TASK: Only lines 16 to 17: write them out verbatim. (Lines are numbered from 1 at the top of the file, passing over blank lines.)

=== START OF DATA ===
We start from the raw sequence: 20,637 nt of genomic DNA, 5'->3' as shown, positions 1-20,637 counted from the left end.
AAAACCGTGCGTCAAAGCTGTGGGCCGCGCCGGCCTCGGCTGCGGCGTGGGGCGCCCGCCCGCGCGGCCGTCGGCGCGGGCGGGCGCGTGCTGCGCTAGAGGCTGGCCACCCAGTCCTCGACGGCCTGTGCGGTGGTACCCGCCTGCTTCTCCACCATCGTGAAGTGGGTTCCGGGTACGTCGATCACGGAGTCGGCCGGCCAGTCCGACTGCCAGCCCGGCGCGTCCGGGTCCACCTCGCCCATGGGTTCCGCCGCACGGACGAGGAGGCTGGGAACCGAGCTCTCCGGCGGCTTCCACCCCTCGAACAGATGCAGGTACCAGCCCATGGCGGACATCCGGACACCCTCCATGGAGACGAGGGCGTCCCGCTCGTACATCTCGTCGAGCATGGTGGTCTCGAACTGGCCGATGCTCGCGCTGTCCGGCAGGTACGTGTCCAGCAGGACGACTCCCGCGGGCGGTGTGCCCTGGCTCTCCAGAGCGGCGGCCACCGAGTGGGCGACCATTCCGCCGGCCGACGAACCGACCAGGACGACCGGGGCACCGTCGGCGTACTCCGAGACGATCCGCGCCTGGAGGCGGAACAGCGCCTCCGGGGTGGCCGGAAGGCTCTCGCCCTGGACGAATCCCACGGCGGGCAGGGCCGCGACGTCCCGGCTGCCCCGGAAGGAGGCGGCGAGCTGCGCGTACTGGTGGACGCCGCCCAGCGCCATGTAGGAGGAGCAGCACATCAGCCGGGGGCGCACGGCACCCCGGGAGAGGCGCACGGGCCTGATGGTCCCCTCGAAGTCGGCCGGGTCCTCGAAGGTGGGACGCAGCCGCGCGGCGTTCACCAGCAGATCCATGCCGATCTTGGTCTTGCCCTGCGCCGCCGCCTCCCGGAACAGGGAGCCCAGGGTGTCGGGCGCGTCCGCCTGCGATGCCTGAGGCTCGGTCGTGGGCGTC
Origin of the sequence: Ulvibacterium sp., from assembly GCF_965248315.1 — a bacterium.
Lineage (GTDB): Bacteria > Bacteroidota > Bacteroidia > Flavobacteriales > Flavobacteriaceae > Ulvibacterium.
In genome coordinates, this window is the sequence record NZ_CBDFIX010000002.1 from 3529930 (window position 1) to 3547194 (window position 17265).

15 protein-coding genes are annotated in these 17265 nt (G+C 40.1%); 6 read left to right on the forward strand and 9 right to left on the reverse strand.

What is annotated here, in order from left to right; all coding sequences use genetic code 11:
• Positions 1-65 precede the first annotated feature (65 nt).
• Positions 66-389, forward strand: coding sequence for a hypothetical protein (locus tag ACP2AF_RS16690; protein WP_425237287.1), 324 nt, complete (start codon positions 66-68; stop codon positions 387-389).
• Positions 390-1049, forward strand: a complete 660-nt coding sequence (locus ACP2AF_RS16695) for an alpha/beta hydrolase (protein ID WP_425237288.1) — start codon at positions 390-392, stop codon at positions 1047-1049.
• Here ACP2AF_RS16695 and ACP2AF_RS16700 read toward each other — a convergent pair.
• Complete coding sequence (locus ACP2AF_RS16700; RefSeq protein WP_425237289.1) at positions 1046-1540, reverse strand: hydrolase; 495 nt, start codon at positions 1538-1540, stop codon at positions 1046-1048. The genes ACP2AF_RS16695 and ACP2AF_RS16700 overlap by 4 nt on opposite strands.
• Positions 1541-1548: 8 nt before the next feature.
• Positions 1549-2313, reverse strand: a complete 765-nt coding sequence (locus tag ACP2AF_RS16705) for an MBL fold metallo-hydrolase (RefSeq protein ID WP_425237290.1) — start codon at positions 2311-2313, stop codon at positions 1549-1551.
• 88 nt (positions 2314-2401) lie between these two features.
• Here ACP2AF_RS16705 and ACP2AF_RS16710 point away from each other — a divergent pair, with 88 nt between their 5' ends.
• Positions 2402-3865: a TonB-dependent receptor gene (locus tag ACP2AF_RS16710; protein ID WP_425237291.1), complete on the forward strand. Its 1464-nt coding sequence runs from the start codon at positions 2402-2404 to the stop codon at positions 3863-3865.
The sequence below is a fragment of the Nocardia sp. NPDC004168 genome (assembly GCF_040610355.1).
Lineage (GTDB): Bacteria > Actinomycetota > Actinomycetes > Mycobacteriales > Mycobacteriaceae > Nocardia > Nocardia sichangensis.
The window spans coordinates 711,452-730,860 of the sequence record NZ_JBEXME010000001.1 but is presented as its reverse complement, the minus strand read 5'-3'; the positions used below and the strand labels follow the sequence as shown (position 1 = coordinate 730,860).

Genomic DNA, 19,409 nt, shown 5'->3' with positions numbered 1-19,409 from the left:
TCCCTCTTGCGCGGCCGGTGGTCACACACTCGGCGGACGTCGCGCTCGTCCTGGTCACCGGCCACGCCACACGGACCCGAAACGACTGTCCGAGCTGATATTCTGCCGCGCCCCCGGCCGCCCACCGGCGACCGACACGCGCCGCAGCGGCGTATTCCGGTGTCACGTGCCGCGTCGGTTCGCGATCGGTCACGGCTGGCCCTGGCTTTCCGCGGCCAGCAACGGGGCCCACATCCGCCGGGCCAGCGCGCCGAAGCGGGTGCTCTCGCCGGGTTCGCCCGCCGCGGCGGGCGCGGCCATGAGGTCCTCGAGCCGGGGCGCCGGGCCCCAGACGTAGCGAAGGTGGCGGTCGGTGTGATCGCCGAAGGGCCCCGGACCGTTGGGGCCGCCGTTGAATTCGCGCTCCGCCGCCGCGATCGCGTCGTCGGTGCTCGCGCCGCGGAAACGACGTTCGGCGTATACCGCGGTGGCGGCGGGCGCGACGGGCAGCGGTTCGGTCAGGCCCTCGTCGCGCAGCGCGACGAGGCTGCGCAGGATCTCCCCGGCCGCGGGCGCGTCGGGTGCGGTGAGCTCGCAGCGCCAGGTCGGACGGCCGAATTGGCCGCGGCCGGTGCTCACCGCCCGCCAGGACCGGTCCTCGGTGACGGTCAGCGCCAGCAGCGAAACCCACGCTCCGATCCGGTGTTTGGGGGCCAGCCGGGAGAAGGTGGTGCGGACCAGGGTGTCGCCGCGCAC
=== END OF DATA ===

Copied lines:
• Here ACP2AF_RS16705 and ACP2AF_RS16710 point away from each other — a divergent pair, with 88 nt between their 5' ends.
• Positions 2402-3865: a TonB-dependent receptor gene (locus tag ACP2AF_RS16710; protein ID WP_425237291.1), complete on the forward strand. Its 1464-nt coding sequence runs from the start codon at positions 2402-2404 to the stop codon at positions 3863-3865.